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Referencing the song in context: Yoake To Hotaru

At around 3:30, the chord progression goes from Cm - Dm - EM - GM#5 - Abm from what I can see in the video.

In this case, what function does GM#5 perform in this progression, since G is not found in the key of B Major?

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Unfortunately your key, chords and enharmonic spelling are inaccurate. The key is G# minor (not Ab minor) the relative minor of B. The passage can also be spelled in Ab minor but then everything else would have to change as well (C# becomes Db, etc.) The chords are actually C#m7-B/D#-Em6-D#7/Fx-G#m. Fx (double sharp) is enharmonically G.

So in answer to your question, it is not a G chord. It is actually a V chord (D#7) with the 3rd (Fx) in the bass resolving to i (G#m).

If we take your title question at face value, G does have a function in the key of B, it is the bVI chord, a borrowed chord from the parallel minor (Bm) of B. It is also referred to as modal interchange. That is not the case here though.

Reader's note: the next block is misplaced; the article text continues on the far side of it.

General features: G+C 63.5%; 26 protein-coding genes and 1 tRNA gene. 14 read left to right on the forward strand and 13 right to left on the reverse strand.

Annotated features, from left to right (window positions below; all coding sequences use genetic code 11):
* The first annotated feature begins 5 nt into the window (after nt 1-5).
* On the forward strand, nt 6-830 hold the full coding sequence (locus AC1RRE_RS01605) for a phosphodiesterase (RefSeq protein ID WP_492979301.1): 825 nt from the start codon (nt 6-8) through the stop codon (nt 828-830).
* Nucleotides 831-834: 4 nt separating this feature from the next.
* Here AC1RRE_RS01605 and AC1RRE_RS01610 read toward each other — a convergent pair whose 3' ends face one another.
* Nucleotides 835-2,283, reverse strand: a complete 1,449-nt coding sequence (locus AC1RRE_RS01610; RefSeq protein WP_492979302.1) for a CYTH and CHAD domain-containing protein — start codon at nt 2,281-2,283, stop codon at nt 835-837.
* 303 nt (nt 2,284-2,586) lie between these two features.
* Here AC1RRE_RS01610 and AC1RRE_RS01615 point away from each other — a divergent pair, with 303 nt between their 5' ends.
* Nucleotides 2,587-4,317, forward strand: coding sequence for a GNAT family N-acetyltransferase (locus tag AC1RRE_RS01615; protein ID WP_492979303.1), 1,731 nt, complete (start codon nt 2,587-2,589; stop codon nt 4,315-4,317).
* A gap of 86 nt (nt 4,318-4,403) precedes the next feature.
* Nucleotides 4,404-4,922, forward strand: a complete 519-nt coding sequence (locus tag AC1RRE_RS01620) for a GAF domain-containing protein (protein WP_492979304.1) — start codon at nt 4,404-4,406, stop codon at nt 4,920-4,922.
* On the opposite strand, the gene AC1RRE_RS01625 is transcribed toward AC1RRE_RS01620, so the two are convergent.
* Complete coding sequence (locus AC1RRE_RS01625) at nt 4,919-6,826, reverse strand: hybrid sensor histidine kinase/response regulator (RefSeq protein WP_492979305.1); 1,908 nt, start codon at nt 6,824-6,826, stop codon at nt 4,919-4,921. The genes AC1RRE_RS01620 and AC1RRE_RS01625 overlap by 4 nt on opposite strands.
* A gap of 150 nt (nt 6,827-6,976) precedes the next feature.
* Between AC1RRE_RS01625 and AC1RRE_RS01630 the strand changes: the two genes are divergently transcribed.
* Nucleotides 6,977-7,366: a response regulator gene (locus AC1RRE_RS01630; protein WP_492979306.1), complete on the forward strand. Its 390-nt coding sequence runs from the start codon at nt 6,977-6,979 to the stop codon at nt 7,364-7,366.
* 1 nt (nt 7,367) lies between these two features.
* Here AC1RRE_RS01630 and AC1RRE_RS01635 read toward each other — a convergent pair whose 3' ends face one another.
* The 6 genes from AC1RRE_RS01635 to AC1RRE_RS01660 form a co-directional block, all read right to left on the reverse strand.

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    I appreciate the guidance towards the correct direction. Since it's in the relative minor of B (G#m), the progression in the minor scale would be iv-III-VI-v-i, right? What makes it so that the VI becomes a minor and the v becomes a major? I've noticed that these are the equivalent of the vi and V of the G# Major scale, is there any relation to this? Jul 14, 2023 at 20:36
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    The VI is vi minor for color purposes. Remember chord progressions do not have to be diatonic. If you listen about 10 seconds later a similar progression starts but that time they use the major VI, E major. It is not related to the vi in a major key because that chord would be built on the major 6th, or E#, nor E. As for the V, it is common to use a major triad or 7th chord in minor keys in order to have a V-i dominant to tonic relationship. This is the reason for the existence of the harmonic minor scale, it contains the leading tone which turns v into V. Jul 15, 2023 at 0:02

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